DO I, WILL I, CAN I SPEAK JAPANESE???

learning japanese

Do you speak Japanese? When inquiring minds learn I am spending a lot of time in Japan, I am invariably asked this question.

It’s a fair question, but one that constantly reminds me that the unfortunate answer is no, I do not speak Japanese!

Will I learn to speak Japanese? That’s a more complicated question.let's learn

At first, I thought I could get by if I only learned conversational Japanese, but friends living in Japan looked doubtful when they heard my plan. They gently suggested that I learn to read and write as well. Taking their advice, I bought books about learning to read and write hiragana, katakana or kanji.  I bought apps as well, this being the technological age.  With each new effort and purchase I realized just how far I had to go.  That’s when things started to go downhill.

j for dummiesEach new teaching venue stressed how simple the process of learning would be. I can easily imagine thousands of other gullible and overly optimistic foreigners doing the same.  BIG LESSON LEARNED: there are no shortcuts.

Becoming genuinely competent in the language requires a BIG commitment of time and energy.  I’m now back to wondering if I should limit myself to learning conversational Japanese as I originally planned twenty years ago.  I also know that wondering won’t get me very far. If I’m ever to make significant progress while I’m here in Kyoto, I’ll need to get a tutor for some intense one on one.

I have learned some basic critical phrases, mostly about how and when to be polite. I know when to say sumimasen (I’m sorry for the trouble I’ve caused you). You can’t go wrong saying sumimasen for most interpersonal interactions, be it requesting a menu, when climbing into a taxi, before buying something at a store, or requesting a glass of water, beer or sake at a restaurant, or just getting someone’s attention. sumimasen

Additionally I can wow you with yes/no, hot/cold, big/small/, this/that/, here/there, ok, where is the bathroom? pretty, cute, dog, cat, etc.; I essentially have the vocabulary of an 18 month old just learning how to talk, except the toddler wouldn’t care where the bathroom is.cute toddler

I’ve got to do better!!

How to BE REALLY POLITE

Japanese are noted worldwide for their politeness to each other and to their guests as well.  If you’re not prepared for this tradition, it can catch you a bit off guard and make you feel as if you’re just a step above a barbarian, in terms of manners.

It took very little for me to fall in love with Japan.   On my first visit there, in 1983, I didn’t travel far beyond a covered shopping arcade in the large business- oriented city of Osaka. The visual explosion of color, pattern, and sights in that commercial tunnel immediately beguiled me. I slowly snaked my way through the long arcade because I felt compelled to look at absolutely everything.  It was a new and exotic world.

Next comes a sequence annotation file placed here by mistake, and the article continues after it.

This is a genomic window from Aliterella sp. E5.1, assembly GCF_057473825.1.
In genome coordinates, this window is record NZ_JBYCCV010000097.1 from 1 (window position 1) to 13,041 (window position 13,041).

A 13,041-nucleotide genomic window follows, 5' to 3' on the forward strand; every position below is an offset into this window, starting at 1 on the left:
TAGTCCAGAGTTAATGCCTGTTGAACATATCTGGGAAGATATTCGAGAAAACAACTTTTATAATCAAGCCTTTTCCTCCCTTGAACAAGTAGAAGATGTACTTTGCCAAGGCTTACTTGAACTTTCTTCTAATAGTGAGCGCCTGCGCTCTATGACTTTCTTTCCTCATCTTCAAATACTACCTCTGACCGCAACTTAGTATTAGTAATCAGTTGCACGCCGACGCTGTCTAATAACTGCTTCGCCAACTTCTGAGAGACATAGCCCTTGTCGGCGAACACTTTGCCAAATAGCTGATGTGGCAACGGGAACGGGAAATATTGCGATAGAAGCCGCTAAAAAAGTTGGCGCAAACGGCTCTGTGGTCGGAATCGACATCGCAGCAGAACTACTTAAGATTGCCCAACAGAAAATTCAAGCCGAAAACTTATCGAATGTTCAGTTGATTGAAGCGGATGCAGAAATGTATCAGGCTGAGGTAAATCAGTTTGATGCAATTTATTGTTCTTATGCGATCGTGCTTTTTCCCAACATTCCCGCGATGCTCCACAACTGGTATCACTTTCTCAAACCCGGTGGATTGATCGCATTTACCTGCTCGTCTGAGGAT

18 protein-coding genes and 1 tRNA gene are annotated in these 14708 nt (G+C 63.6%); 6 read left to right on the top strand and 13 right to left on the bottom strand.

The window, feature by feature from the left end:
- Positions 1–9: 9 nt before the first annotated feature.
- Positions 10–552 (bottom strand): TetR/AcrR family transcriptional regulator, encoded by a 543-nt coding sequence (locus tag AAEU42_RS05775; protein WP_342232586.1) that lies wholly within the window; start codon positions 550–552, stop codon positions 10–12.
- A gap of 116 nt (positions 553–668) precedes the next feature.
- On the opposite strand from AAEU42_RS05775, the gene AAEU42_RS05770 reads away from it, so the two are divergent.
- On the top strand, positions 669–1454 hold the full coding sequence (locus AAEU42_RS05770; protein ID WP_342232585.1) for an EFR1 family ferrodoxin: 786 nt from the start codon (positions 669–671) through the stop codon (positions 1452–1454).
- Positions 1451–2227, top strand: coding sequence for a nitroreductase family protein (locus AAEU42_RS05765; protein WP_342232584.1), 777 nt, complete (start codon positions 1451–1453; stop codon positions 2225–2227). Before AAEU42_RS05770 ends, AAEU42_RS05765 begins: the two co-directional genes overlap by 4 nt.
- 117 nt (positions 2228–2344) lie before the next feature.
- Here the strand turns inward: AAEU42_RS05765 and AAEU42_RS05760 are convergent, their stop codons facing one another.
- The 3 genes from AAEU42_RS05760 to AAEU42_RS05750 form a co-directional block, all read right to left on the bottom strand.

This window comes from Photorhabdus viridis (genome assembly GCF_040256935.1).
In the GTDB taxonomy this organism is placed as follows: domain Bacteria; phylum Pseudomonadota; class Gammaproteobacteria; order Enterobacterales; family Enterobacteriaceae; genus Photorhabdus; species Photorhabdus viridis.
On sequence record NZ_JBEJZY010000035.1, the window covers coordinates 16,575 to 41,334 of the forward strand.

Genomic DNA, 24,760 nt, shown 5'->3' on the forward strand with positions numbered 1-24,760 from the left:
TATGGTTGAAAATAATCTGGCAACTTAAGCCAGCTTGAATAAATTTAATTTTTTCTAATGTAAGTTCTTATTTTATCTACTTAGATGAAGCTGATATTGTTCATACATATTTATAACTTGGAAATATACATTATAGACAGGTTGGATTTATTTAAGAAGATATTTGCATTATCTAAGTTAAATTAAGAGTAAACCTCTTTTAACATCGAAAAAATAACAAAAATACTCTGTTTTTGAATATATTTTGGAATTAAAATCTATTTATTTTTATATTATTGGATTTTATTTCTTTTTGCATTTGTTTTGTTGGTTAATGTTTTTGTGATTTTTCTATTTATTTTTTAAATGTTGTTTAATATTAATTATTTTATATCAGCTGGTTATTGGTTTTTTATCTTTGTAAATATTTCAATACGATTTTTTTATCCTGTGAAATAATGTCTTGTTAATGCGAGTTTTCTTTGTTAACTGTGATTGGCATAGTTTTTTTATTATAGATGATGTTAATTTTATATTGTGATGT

shopping arcade

japanese anime

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The arcade terminated at the spotless glass doors of a Japanese department store. A friend and I arrived a few minutes before opening.  We watched dozens of clerks, in immaculately tailored uniforms, bustling around in preparation for this event. At precisely 10 AM, with a great sense of importance, the manager of the store unlocked the doors, warmly greeting all the waiting customers.

My friend and I were the first to enter. We were not quite ready for our experience as Exceptionally Honored Customers.  Being the first in line, we began to make our own way past the gauntlet of welcoming sales people .  It seemed as if suddenly, we had become royalty.

A clerk stood silently in front of every single counter. To our great surprise, as we passed them, each salesperson bowed and wished us welcome.  It seemed as if suddenly, we had become royalty.

woman bowingsalesclerks bowing

As a foreigner, I try not to offend.  Unprepared for this show of politeness, my friend and I made a split second decision that the right thing to do was to bow back.  We slowly inched our way through the large first floor main aisle of the store, bowing  in response to each clerk on our right and then our left.  When at last we reached the escalators where there was no more bowing possible, we turned around to note that the Japanese customers who had entered behind us performed no such exchange of bows, they’d just strolled on in!

japanese types of bows

Our bowing performance had  probably held up the rows of other customers behind us, because no one had passed us.  They were probably having too much fun watching us.  All I could think of was that we were like the toy drinking birds of my childhood, who would bow formally and incessantly at the waist towards a glass of water.  All we were missing were the bowler hat and tail feathers!

drinking birdAs I looked over my shoulder, I expected to see everyone in the store erupting in laughter, but I think everyone was far too polite to show their amusement. My friend and I quickly were overtaken by our own laughter and embarrassment.

I did suspect that our foolishness must have made a great tale around many supper tables that evening!  Sometimes, the eager – to – please and uninformed can be TOO polite!  Lesson learned.